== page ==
The first season of “Fargo” never quite worked for me.
At least some of this is not the show’s fault—or it is, but indirectly; as a fan of “Fargo,” the 1996 Coen brothers’ film, I could not stomach what I saw as a pale facsimile of the original classic, which starred Frances McDormand as small-town pregnant cop Marge Gunderson. As I wrote just yesterday, this was a cognitive dissonance that FX deliberately played into; “Fargo” was one of a list of eligible films, and FX went forward with the project after losing the bidding war for what ended up being “True Detective.” The network’s conscious attempt to tap into the same vein of critical and popular acclaim attached to the 1996 film hung like a shadow over season one of “Fargo”: Lester Nygard (Martin Freeman) was an updated version of Jerry Lundegaard (William H. Macy); Molly Solverson (Allison Tolman) was the update of Marge. In season one, one of the characters even finds the suitcase full of money left buried in the film. If you’re not in the mood to see a beloved story retold, “Fargo”’s first season is a maddening set of episodes before it even airs.
But to add insult to injury, “Fargo”’s first season was nothing more than fine. It did some things quite well—scene-setting, music, cinematography, and the occasional invocation of biblical plagues. The performances were excellent, even if the characters of Lester Nygaard and Lorne Malvo (Billy Bob Thornton) were, to my mind, weirdly uninflected. (It’s always hard to sympathize with murderers.) The show garnered a lot of praise, including a Golden Globe or two, and certainly there are other critics who loved it. But to my mind, the show focused on the superficial and most reproducible traits of the Coen brothers’ film—Minnesotan accents, sudden violence, snow-covered fields—at the expense of the resonance at the film’s core, that of the simplicity and power of doing the right thing.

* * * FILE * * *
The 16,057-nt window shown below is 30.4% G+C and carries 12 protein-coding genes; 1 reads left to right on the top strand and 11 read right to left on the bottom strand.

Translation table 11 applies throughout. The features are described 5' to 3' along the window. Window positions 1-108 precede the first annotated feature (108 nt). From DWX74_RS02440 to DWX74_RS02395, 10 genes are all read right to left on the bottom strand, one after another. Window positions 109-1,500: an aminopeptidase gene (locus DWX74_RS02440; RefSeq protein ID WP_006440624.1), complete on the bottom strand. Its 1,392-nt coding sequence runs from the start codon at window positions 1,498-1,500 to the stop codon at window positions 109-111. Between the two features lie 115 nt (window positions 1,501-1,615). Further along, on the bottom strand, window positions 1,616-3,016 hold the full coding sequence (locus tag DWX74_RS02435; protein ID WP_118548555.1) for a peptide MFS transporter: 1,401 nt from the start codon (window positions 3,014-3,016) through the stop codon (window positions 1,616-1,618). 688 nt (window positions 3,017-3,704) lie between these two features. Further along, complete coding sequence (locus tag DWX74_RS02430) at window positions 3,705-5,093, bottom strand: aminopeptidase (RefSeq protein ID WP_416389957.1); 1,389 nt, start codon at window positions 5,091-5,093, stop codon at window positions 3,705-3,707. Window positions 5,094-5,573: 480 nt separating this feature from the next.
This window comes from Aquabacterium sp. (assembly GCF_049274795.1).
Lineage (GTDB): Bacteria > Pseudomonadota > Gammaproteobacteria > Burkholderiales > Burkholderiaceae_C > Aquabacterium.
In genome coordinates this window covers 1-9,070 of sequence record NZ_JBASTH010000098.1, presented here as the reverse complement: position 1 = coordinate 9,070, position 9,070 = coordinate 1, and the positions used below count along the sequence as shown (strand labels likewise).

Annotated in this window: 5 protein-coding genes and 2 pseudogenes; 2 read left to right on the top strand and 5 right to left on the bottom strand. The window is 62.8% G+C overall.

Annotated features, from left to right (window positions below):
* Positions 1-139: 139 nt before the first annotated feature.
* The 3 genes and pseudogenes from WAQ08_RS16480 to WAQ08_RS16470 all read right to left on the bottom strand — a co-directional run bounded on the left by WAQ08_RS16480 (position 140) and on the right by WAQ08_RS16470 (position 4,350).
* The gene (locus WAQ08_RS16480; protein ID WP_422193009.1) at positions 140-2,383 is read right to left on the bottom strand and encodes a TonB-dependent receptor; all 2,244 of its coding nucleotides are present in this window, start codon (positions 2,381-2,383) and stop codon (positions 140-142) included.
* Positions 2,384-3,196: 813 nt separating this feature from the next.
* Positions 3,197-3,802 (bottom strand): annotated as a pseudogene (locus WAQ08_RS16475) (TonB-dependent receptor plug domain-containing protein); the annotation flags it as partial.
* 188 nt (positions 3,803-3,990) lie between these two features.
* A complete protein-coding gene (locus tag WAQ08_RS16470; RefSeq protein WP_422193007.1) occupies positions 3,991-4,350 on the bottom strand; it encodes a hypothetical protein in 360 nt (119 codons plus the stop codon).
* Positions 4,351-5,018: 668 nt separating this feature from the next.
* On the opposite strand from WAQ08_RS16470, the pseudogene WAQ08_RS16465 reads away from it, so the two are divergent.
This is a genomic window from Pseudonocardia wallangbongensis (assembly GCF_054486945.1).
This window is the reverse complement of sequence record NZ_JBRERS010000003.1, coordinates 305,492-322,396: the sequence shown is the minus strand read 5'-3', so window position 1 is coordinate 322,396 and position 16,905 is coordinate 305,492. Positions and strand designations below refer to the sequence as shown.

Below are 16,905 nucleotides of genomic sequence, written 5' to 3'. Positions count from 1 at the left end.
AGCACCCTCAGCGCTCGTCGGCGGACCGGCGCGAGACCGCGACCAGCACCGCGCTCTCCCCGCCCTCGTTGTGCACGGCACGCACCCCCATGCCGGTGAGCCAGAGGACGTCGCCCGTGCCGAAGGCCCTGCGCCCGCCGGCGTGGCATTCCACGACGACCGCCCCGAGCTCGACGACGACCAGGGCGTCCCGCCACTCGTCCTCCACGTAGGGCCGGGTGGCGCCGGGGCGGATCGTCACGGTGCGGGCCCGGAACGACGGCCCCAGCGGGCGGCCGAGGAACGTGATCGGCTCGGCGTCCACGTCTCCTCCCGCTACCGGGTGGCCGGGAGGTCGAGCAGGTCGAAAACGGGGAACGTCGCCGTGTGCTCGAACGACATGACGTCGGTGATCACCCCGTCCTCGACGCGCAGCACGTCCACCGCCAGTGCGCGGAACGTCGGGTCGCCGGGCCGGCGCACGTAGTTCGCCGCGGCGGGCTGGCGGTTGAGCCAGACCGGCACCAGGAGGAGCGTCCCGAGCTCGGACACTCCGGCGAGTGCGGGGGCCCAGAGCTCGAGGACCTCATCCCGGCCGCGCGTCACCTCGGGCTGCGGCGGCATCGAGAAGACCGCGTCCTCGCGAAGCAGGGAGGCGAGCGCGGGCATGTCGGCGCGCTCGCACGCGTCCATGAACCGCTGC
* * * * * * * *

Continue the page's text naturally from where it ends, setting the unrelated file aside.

Perhaps it’s just that it’s taken me a year to get used to there being a “Fargo” show; perhaps it’s the shifted setting, from 2006 to 1979; perhaps it’s just that much better—but season two of “Fargo” has already impressed me much more than the first did. It’s much more independent of the film than the first season was—partly because the events of the film have yet to occur. Possibly as a result, it’s a much more confident show, even just in the first episode, “Waiting For Dutch.” The cold open, in fact, is one of the nuttier devices I’ve seen on television—a seemingly disconnected black-and-white film where a man playing a Sioux chieftain and an apologetic director wait for lead actor Ronald Reagan to show up to the set. It’s February and quite cold. One of the “massacred” soldiers strewn across the background asks for a blanket to stay warm.
It’s quite a brilliant little introduction—one that makes literal both the time period of “Fargo”’s second season, on the cusp of Reagan’s election, and that “Fargo” is a filmed production, not “real life.” [This is followed by what is now “Fargo”’s routine introduction—text onscreen that asserts (erroneously), “THIS IS A TRUE STORY.”] As the two wait, they have an awkward chat, nearly unable to communicate anything of value at all; the director is awkwardly racist, the Indian is from New Jersey, and “Dutch,” Reagan himself, never shows up at all. Dutch is Godot for our hapless souls; is Reagan, by extension, some trumped-up incarnation of the divine? Perhaps we’ll wait more for Dutch as the series goes on, which will help us answer that question.